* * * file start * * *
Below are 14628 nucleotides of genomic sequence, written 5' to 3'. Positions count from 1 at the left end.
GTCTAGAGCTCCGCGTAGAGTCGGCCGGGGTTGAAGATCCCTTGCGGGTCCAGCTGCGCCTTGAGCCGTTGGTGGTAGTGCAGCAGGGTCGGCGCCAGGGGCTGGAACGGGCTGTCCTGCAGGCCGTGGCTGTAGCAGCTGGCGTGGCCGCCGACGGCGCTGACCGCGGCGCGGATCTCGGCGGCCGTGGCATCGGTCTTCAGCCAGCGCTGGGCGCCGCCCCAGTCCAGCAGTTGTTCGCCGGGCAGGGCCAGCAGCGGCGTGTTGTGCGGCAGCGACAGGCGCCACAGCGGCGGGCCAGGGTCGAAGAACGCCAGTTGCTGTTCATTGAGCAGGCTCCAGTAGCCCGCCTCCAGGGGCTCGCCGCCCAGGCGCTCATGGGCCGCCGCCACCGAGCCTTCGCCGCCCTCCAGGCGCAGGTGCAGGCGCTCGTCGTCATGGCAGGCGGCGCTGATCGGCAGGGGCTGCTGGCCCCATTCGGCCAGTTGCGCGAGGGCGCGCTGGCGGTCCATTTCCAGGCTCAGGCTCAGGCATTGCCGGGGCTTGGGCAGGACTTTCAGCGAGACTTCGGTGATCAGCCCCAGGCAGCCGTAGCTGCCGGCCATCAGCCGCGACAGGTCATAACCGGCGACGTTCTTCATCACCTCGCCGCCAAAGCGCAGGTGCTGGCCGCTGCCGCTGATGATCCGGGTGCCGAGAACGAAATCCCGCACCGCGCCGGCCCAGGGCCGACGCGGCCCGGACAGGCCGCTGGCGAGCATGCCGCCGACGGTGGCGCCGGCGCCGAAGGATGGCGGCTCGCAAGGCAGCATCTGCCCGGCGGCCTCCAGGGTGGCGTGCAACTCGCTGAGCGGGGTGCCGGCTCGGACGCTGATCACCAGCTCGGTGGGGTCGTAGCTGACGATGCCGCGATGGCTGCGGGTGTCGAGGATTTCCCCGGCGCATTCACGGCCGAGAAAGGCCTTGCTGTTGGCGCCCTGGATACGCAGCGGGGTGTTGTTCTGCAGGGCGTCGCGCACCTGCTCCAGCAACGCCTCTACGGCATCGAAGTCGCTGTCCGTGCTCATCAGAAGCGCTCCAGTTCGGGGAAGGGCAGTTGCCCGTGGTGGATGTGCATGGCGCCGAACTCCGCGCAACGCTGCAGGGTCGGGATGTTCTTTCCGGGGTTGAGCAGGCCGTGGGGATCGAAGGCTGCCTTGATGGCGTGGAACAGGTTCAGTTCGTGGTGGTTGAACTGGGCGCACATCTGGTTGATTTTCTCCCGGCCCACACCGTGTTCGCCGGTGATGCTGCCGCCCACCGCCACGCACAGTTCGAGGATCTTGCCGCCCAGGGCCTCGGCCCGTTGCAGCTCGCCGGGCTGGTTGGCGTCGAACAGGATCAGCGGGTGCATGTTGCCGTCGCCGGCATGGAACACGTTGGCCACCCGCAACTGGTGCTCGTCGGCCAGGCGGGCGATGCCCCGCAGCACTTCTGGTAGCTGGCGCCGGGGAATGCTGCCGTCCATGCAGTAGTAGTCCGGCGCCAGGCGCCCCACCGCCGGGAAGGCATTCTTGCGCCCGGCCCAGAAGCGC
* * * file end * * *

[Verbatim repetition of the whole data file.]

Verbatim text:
Below are 14628 nucleotides of genomic sequence, written 5' to 3'. Positions count from 1 at the left end.
GTCTAGAGCTCCGCGTAGAGTCGGCCGGGGTTGAAGATCCCTTGCGGGTCCAGCTGCGCCTTGAGCCGTTGGTGGTAGTGCAGCAGGGTCGGCGCCAGGGGCTGGAACGGGCTGTCCTGCAGGCCGTGGCTGTAGCAGCTGGCGTGGCCGCCGACGGCGCTGACCGCGGCGCGGATCTCGGCGGCCGTGGCATCGGTCTTCAGCCAGCGCTGGGCGCCGCCCCAGTCCAGCAGTTGTTCGCCGGGCAGGGCCAGCAGCGGCGTGTTGTGCGGCAGCGACAGGCGCCACAGCGGCGGGCCAGGGTCGAAGAACGCCAGTTGCTGTTCATTGAGCAGGCTCCAGTAGCCCGCCTCCAGGGGCTCGCCGCCCAGGCGCTCATGGGCCGCCGCCACCGAGCCTTCGCCGCCCTCCAGGCGCAGGTGCAGGCGCTCGTCGTCATGGCAGGCGGCGCTGATCGGCAGGGGCTGCTGGCCCCATTCGGCCAGTTGCGCGAGGGCGCGCTGGCGGTCCATTTCCAGGCTCAGGCTCAGGCATTGCCGGGGCTTGGGCAGGACTTTCAGCGAGACTTCGGTGATCAGCCCCAGGCAGCCGTAGCTGCCGGCCATCAGCCGCGACAGGTCATAACCGGCGACGTTCTTCATCACCTCGCCGCCAAAGCGCAGGTGCTGGCCGCTGCCGCTGATGATCCGGGTGCCGAGAACGAAATCCCGCACCGCGCCGGCCCAGGGCCGACGCGGCCCGGACAGGCCGCTGGCGAGCATGCCGCCGACGGTGGCGCCGGCGCCGAAGGATGGCGGCTCGCAAGGCAGCATCTGCCCGGCGGCCTCCAGGGTGGCGTGCAACTCGCTGAGCGGGGTGCCGGCTCGGACGCTGATCACCAGCTCGGTGGGGTCGTAGCTGACGATGCCGCGATGGCTGCGGGTGTCGAGGATTTCCCCGGCGCATTCACGGCCGAGAAAGGCCTTGCTGTTGGCGCCCTGGATACGCAGCGGGGTGTTGTTCTGCAGGGCGTCGCGCACCTGCTCCAGCAACGCCTCTACGGCATCGAAGTCGCTGTCCGTGCTCATCAGAAGCGCTCCAGTTCGGGGAAGGGCAGTTGCCCGTGGTGGATGTGCATGGCGCCGAACTCCGCGCAACGCTGCAGGGTCGGGATGTTCTTTCCGGGGTTGAGCAGGCCGTGGGGATCGAAGGCTGCCTTGATGGCGTGGAACAGGTTCAGTTCGTGGTGGTTGAACTGGGCGCACATCTGGTTGATTTTCTCCCGGCCCACACCGTGTTCGCCGGTGATGCTGCCGCCCACCGCCACGCACAGTTCGAGGATCTTGCCGCCCAGGGCCTCGGCCCGTTGCAGCTCGCCGGGCTGGTTGGCGTCGAACAGGATCAGCGGGTGCATGTTGCCGTCGCCGGCATGGAACACGTTGGCCACCCGCAACTGGTGCTCGTCGGCCAGGCGGGCGATGCCCCGCAGCACTTCTGGTAGCTGGCGCCGGGGAATGCTGCCGTCCATGCAGTAGTAGTCCGGCGCCAGGCGCCCCACCGCCGGGAAGGCATTCTTGCGCCCGGCCCAGAAGCGC